During the Infosecurity Magazine Spring Online Summit 2024, Ivo de Carvalho Peixinho, Head of the Cybercrime Unit at the Interpol Cybercrime Directorate, delivered a keynote presentation on Interpol’s strategy for combatting international cybercriminal groups.

He said that tackling cybercrime is particularly challenging, given the globalised and fragmented nature of this criminal industry. For example, the victims of a cyber-attack may be in one country, while the threat actor in another, and a third country contains the infrastructure of the groups.

“It’s very hard for just one country to open an investigation because other components are abroad, so we usually get the countries together, we provide platforms for the countries to share information and conduct global operations,” explained Peixinho.

Sharing Threat Intelligence

Much of the information needed is threat intelligence – such as evolving techniques, attribution and locations of attackers. While agencies like Interpol have a wealth of data obtained from forensic investigations of incidents such as ransomware, Peixinho emphasized that this is not enough to be able to eventually launch operations like Cronos.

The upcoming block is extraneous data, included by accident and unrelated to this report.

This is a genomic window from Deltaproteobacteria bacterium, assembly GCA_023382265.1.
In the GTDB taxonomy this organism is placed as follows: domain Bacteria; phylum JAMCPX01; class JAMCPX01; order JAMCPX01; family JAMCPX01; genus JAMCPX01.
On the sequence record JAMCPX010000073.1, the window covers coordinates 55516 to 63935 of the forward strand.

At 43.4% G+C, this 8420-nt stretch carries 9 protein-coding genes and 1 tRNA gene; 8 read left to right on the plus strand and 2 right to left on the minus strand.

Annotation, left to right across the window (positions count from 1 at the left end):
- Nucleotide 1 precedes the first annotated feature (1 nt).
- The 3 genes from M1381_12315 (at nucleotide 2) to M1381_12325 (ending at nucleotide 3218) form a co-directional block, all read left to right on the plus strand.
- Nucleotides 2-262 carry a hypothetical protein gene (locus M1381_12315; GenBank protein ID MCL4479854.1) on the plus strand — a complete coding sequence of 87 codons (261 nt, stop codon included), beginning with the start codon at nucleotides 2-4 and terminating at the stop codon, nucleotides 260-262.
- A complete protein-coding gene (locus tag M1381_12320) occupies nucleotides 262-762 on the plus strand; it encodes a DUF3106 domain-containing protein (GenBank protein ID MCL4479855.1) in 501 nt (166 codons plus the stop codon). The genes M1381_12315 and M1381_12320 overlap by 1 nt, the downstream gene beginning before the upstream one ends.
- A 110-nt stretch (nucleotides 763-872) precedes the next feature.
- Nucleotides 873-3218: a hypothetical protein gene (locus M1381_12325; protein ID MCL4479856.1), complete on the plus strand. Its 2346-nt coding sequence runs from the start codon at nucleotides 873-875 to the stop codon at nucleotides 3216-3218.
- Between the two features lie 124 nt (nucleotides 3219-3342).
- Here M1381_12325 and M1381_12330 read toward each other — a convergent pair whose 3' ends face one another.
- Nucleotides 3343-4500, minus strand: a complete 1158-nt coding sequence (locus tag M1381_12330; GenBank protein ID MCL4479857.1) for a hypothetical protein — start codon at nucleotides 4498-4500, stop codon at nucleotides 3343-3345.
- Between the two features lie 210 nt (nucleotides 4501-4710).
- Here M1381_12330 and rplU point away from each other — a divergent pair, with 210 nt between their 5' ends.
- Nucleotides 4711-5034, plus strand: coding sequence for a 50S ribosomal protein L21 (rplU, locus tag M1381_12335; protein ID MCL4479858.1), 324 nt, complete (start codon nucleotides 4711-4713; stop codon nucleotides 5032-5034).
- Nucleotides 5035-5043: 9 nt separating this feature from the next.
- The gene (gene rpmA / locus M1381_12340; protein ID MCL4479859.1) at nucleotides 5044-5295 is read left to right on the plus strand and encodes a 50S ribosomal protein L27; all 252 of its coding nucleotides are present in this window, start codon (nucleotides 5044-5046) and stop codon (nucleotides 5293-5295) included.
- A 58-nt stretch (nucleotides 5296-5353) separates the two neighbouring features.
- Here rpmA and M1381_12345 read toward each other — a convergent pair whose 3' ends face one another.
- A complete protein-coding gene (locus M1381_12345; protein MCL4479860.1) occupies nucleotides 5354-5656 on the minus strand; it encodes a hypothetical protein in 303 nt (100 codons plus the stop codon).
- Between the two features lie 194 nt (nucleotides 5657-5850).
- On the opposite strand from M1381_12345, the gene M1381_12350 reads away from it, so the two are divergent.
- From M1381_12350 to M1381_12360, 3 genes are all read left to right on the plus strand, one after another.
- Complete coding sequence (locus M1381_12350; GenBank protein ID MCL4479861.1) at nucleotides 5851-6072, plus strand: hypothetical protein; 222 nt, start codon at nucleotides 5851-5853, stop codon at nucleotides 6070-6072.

“Forensics are not enough to do an investigation, and we need to jump more on the intelligence side,” he noted.

Threat intelligence is an area many cybersecurity vendors specialise in and are likely to have the resources and skills to carry out this type of work on a regular basis.

This is for the purposes of defence, with a greater understanding of threat actor motives, targets and behaviours organisations can drive a more proactive security strategy, such as prioritising alerts and patching strategies.

However, it is also critical to give law enforcement a chance to meaningfully disrupt cybercriminals. Cybercrime is unique in its speed and lack of geographical barriers. As a result, traditional means of obtaining evidence from partner organisations tends to be too slow and insufficient to tackle threat actor groups.

Providing Actionable Data